Forum addresses retaining workers in Mass.
June 08, 2011|By Katie Johnston Chase, Globe Staff
Business and political leaders last night tackled one of the major concerns facing employers and the state economy: Getting workers to move to Massachusetts and stay here.
After dispensing with the issues largely out of employers’ control — cold winters, high living costs, limited hours of public transportation — Governor Deval Patrick, Mayor Thomas M. Menino, and others turned to making the state more attractive to skilled workers on which the state’s innovation economy depends.
They suggested creating more places and events for people to collaborate, promoting a more welcoming attitude, and focusing on younger, so-called Generation Y workers.
“Our natural resource is talent,’’ said Patrick. “It’s intellectual capacity.’’
Patrick, Menino, and business leaders from several industries addressed a packed house at the Paramount Center in Downtown Crossing as The Boston Globe kicked off the first in a series called “Building a Better Commonwealth,’’ discussions aimed at making Massachusetts a more desirable place to live and work. Last night’s forum was titled “Cultivating Talent.’’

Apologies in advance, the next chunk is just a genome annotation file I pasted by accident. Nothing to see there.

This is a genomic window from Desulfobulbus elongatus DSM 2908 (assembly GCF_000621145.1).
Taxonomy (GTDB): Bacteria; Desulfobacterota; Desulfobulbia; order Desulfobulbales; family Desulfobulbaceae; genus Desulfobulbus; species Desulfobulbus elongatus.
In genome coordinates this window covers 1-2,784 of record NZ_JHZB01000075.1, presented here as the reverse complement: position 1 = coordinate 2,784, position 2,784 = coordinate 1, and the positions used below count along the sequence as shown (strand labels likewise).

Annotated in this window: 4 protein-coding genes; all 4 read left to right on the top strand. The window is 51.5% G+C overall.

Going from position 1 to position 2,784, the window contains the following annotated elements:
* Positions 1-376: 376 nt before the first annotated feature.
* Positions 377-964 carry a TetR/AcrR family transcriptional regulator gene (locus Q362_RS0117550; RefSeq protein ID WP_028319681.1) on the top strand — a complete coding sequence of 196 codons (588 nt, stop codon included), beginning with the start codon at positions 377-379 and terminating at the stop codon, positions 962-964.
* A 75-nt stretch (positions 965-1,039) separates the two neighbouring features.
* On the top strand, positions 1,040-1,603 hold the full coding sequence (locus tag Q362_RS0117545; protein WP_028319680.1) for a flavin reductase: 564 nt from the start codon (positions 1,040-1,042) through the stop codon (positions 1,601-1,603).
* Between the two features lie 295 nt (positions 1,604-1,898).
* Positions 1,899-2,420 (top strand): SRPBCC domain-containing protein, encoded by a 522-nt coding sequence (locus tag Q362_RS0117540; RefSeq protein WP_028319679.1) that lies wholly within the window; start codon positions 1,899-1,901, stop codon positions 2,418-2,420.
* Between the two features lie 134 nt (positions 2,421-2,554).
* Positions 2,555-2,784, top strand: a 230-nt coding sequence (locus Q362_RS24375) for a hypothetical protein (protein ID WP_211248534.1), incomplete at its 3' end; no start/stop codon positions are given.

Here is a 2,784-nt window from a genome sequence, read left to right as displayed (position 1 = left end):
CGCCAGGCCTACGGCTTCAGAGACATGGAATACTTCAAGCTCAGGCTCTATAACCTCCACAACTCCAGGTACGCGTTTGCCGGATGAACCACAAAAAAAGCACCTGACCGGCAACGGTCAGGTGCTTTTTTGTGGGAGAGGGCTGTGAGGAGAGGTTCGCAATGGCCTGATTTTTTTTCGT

Attracting and retaining workers has long been a concern of employers here. Over the past 20 years, more people have left the state than have moved here from other states.
Promoting the state as a place where different industries work together is key to reversing that trend, said Menino, pointing to the Innovation District on Boston’s waterfront as an example.
Both Vertex Pharmaceuticals Inc., the Cambridge company that recently won federal approval for a hepatitis C drug, and Babson College, which specializes in entrepreneurial programs, are moving into the district.
Babson, located in Wellesley, plans to establish a satellite campus.
“We have to make Boston and the Commonwealth a great place for people to collaborate, Menino said.
Holding onto Generation Y workers, who tend to be well educated and technologically savvy, was a particular focus of the forum.
Nearly half of the approximately 250,000 students who attend the state’s private colleges and universities each year leave after they graduate.
Creating more internships and mentoring opportunities will make them more likely to stay, said Diane Hessan, president of Communispace, a Watertown social networking company.
And that moment can be as simple as making newcomers feel welcome — something Bostonians aren’t known for.
“In the Midwest, when you’re new, everyone brings a pie,’’ Patrick said. “Here, when you’re new, you are expected to bring a pie.’’
Katie Johnston Chase can be reached at firstname.lastname@example.org.